November 11, 2011

Name: Christine Steward (aka Mrs. Bouhammer)
Husband returned from: Afghanistan
Son returned from: Afghanistan

Today, I stood in a field of flags and watched as my small group of Cub Scouts walked through the cemetery gently placing a flag at every headstone. I watched them as they moved in pairs from grave to grave. As I watched I noticed two small Cub Scouts about four rows away from the other scouts. What caught my attention was the gentleness I saw in them. As they approached each grave they kneeled beside the headstone and gently brushed away the leaves that were covering it with their gloved hands. After they finished removing the leaves, they measured with their fingers before they placed the flags. Then they took a step back and straightened their uniforms before they snapped to a salute. As I stood there I heard a faint whisper come out of their mouths “Thank you for your service…” I was so touched that I had to turn away from them to pull myself together. I really didn’t want them to see me cry.

I stood there so proud of my little group of boys. The time we spent out in the cemetery passed so quickly not one boy asked ”How much longer?” or “When can we go?” They were so serious and carried themselves with a purpose that I haven’t witnessed before. I was constantly scanning to keep track of all of the boys. When my eyes fell on the two boys again, I saw them standing near a row of flags and chatting to each other about something that appeared to be serious to them. I walked close to see what they were so serious about. As I approached them and asked what was wrong, they informed me that the flags along the two closest rows to them were placed wrong. The flags were placed behind the headstone instead of in front of them. They asked me for permission to move the flags to their proper placement and of course I gave it to them.

My attention was quickly drawn to a large group of ROTC Cadets from a local college, who had begun gathering and chatting loudly amongst themselves. Moments later the Commander in charge of the Cadets came to me and asked me “Do the boys over there belong to you?” Of course, I admitted that they were my boys. He then proceeded to tell me that my boys were messing with the flags that his cadets had placed and it was disrespectful and I needed to control them. I called the boys over even though I knew what they were doing. I wanted them by my side in case one of the cadets approached them.

When the boys arrived at my side I looked to them and said “Please tell this nice man why you are moving the flags that his cadets placed on the graves.” The boys turned from me to face the Commander and told him “Because the flags were placed wrong so we are moving them so that they are in their proper place.” The Commander looked at the boys and said “Boys, you should never play with the flags that are on the graves, it is disrespectful. The flags are not placed wrong.”

At that point, one of the two boys stated “But Mister, the flags were placed wrong because a soldier never turns his back on the flag!” The Commander stood there staring at the boys as if to ask them what they meant by that statement. The boys, almost in unison, explained that the flags had been placed behind the headstone instead of in front, and that they knew the placement of the flags should be in front of the headstone because “a soldier never turns his back on the flag." This was why they had so painstaking cleaned the tops of every headstone prior to placing each flag, because they wanted to make sure that the soldier buried in that grave could see the flag. The Commander stood there looking at the boys in amazement. At that point, I bent down to the boys to face them at eye level and thanked them for making sure that we were honoring our veterans properly. Before the boys walked away they made eye contact with the Commander and said to him, “Thank you for your service." The Commander smiled at the boys and said the only words he could muster: “Thank you."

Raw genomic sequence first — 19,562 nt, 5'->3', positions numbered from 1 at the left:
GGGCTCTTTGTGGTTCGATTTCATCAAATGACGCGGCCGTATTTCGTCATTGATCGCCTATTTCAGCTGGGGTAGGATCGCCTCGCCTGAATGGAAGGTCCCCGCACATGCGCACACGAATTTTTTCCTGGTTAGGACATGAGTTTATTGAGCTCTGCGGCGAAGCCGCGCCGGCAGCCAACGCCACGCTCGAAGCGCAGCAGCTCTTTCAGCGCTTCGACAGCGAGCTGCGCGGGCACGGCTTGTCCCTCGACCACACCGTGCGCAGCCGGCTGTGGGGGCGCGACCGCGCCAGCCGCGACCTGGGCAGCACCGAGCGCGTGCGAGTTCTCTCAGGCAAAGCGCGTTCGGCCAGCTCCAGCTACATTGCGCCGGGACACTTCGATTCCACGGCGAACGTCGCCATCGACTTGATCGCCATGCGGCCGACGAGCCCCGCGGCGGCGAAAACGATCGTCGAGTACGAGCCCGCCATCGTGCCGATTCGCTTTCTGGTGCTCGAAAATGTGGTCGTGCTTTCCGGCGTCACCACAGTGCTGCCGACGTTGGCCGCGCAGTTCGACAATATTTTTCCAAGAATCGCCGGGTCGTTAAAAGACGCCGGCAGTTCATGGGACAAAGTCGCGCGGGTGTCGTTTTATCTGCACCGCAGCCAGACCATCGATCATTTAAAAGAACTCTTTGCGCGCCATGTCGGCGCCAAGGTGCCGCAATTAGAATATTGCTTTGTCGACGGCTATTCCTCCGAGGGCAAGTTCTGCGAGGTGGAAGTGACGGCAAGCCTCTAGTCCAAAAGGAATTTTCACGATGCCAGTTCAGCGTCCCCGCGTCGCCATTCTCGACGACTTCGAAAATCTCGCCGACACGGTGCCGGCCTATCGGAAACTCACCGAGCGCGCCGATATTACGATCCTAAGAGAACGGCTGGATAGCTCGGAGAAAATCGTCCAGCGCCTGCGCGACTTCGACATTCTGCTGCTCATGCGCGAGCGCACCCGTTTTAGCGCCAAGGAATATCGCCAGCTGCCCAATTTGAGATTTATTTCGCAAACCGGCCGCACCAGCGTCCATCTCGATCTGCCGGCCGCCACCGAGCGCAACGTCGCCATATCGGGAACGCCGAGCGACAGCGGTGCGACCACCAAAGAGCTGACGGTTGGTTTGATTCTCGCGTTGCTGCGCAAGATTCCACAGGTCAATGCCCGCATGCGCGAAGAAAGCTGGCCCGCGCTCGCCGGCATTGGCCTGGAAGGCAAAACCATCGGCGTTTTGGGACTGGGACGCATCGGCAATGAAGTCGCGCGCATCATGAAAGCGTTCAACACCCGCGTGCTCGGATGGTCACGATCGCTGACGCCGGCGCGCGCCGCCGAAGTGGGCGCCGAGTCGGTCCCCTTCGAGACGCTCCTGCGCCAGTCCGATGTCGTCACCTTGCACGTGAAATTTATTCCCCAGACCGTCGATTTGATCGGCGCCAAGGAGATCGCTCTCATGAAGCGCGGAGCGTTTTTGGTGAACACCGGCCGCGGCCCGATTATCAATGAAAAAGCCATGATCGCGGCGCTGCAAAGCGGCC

(This piece was written nine years ago today. I held onto it in my journal and from time to time I have recalled the story. This story is special to me and has always touched my heart. I do not often share stories of my Cub Scouts but these two were very special to me because one was my son and the other his good friend. Nine years later, my heart is still full of pride for these two guys. One is a “knob” (freshman) at The Citadel and the other a senior in high school who will be receiving his Eagle Scout soon. When I look at these two guys I still see the same love and respect for our service men and women. I have no doubt that one day they will be doing great things for our nation.)

BOUHAMMER NOTE: This morning, just like the last 11 Veterans Days, the Cub Scouts from this pack are at the same cemetery placing flags at Veterans' graves. Now it is our youngest son who is walking from stone to stone with his fellow scouts making sure that the Veterans never turn their back on the flag. 


Thank you for a beautiful story.

I am an older vet (71 yrs) and am a "VN" survivor, but still remember, I also cried before the end of the first paragraph. May GOD bless those young people and their parents for teaching them to respect those who have given their lives.

Been to Iraq or Afghanistan? Get a mini t-wall with a challenge coin at!

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